2, Also, no US citizen/entity could refinance PdVSA debt. Curiously, nobody else was willing except Goldman Sachs (Hunger Bonds)

That's the extent of the sanctions.

There is no reason Maduro can't purchase and import anything he wants. He certainly imports a shitload of tear gas.

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Response to yaesu (Reply #3)

Mon Mar 11, 2019, 06:06 PM

6. Nothing to do with American Intervention...Please find the facts

 

People leave the country because they have no security...let me explain:

1. There is a 50-50% chance that you can get mugged, kidnapped, or killed in plain daylight, that is between 07:00am and 06:00pm
2. The percentages get worst if you stay out after 06:00pm. Between 06:00pm and 08:00pm the probabilities go up to 70%
3. After 08:00pm the probabilities go up to 90%

People who have families, who are educated and know they can start a life for them and their families somewhere else will do so, that is why there is a drainage of brain in the country, not because "American Intervention". "American Intervention" DOES NOT EXIST in Venezuela.

Do VENEZUELANS WANT USA INTERVENTION TO HELP GET RID OF THE REGIME? YES, THEY DO.

The regime is a kleptocracy, they are thugs, criminals, crooks...stop blaming the USA and look at Cuba and Russia for what is happening in Venezuela, please...

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Response to Perseus (Reply #6)

Mon Mar 11, 2019, 10:12 PM

7. THIS

 

Nobody goes out after dark unless they are armed or are desperate

I remember when stores were open until late in the night. 2300 closing hours were not unusual. You could get food anyplace downtown all night long, and the nightclubs were open until dawn. Part of my honeymoon was spent with relatives in a very nice hotel in Maracay, then on the the beach for the remainder. We partied and danced all night for a week and NEVER a problem when the sun went down.

That was 30 years ago. Today, I wouldn't go out with my Army buddies after dark.

In Venezuela, they have a very strict gun control law. Yet the violent supporters of Chavismo (colectivos) have military grade, fully automatic weapons (some with grenade launchers!) on their person while riding around on their motorcycles?

HOW THE F-CK DOES THAT HAPPEN?

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Response to GatoGordo (Reply #7)

Mon Mar 11, 2019, 11:40 PM

8. Isn't it obvious?

The CIA is down there kidnapping and murdering people, then blaming it on Maduro's regime. I'm sure they're handing out all that military-grade weaponry too. They're a dastardly bunch, that CIA. Venezuela would be paradise on Earth if not for the United States.

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Response to Jedi Guy (Reply #8)

Tue Mar 12, 2019, 08:45 AM

9. It's fun to pretend America's hand are lily-white in regards to Latin America.

 

Absurd, of course... but that's a special consistency I've come to expect from people who merely allege to be well-read.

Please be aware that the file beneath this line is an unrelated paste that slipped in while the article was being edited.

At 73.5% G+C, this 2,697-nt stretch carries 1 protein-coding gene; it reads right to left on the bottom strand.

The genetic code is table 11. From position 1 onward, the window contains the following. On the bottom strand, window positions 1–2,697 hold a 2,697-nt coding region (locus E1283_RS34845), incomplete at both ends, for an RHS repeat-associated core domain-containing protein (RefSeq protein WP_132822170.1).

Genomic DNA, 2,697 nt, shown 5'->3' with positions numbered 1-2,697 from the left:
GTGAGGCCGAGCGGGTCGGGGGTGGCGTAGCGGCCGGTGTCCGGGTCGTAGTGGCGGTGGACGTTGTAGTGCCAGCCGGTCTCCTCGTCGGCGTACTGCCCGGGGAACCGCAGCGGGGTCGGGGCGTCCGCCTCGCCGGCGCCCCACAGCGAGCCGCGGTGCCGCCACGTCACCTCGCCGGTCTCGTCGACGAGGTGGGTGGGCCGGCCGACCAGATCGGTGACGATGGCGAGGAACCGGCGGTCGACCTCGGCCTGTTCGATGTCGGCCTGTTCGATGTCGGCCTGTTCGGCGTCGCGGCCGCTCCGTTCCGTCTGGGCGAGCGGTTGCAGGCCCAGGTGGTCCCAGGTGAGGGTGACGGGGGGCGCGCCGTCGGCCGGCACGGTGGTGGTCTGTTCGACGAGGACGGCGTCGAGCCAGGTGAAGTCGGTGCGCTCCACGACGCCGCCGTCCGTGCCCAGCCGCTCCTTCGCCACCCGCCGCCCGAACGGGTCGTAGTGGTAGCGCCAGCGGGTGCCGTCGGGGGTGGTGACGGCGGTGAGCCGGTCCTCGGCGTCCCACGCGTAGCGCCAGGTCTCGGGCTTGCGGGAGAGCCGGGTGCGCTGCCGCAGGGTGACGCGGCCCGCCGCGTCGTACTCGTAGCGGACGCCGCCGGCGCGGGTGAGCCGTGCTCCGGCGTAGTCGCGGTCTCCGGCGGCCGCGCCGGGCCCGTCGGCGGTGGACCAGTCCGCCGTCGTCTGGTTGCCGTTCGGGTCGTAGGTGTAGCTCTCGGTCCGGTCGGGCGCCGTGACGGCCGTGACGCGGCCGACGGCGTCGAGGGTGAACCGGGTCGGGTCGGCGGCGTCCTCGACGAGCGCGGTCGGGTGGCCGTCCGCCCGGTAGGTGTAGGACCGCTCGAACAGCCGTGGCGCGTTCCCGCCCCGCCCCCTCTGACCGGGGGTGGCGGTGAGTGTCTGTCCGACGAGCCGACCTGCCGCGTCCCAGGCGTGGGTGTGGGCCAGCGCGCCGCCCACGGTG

Obvious as the Bohr model.

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Response to LanternWaste (Reply #9)

Tue Mar 12, 2019, 09:45 AM

10. You should really consider a hobby, friend. N/T

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Response to LanternWaste (Reply #9)

Tue Mar 12, 2019, 12:23 PM

13. Must be nice eh?

To live in such a bubble that you can even make jokes about it at the expense of all the victims throughout the last century, while you laugh at their misery in your white hat.

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Response to Ghost Dog (Original post)

Mon Mar 11, 2019, 03:48 PM

4. Hmmm......

 

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Response to Ghost Dog (Original post)

Tue Mar 12, 2019, 10:03 AM

11. Lack of maintenance and skilled workers makes perfect sense

to anyone that has been following Venezuela for the past 15 years. Huge amounts of money were funneled into social programs but not to pay for critical infrastructure. The problem is much worse in the oil industry - there are good reasons they have seen a steady and steep decline in oil production and exports.

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Response to hack89 (Reply #11)

Tue Mar 12, 2019, 01:08 PM

14. Occams Razor

 

The simplest answer usually suffices

Venezuela has been suffering blackouts for YEARS, becoming more and more frequent.
Venezuela's own engineers have been warning for YEARS that this MEGA BLACKOUT was coming.
Venezuela's Chavistas have insisted for YEARS that every blackout wasn't their fault. Always sabotage. Or iguanas. Or the sun too close.

And now

What has been warned about has come to pass. The MEGA BLACKOUT.
And the Venezuelan engineers are saying, "We told you so!"

and the Chavistas are saying...


wait for it...


wait for it...


SABOTAGE!

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Response to Ghost Dog (Original post)

Tue Mar 12, 2019, 11:31 AM

12. Some like it hot and some sweat when the heat is on

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Response to Ghost Dog (Original post)

Wed Mar 13, 2019, 06:31 PM

15. The CIA would NEVER do anything like that!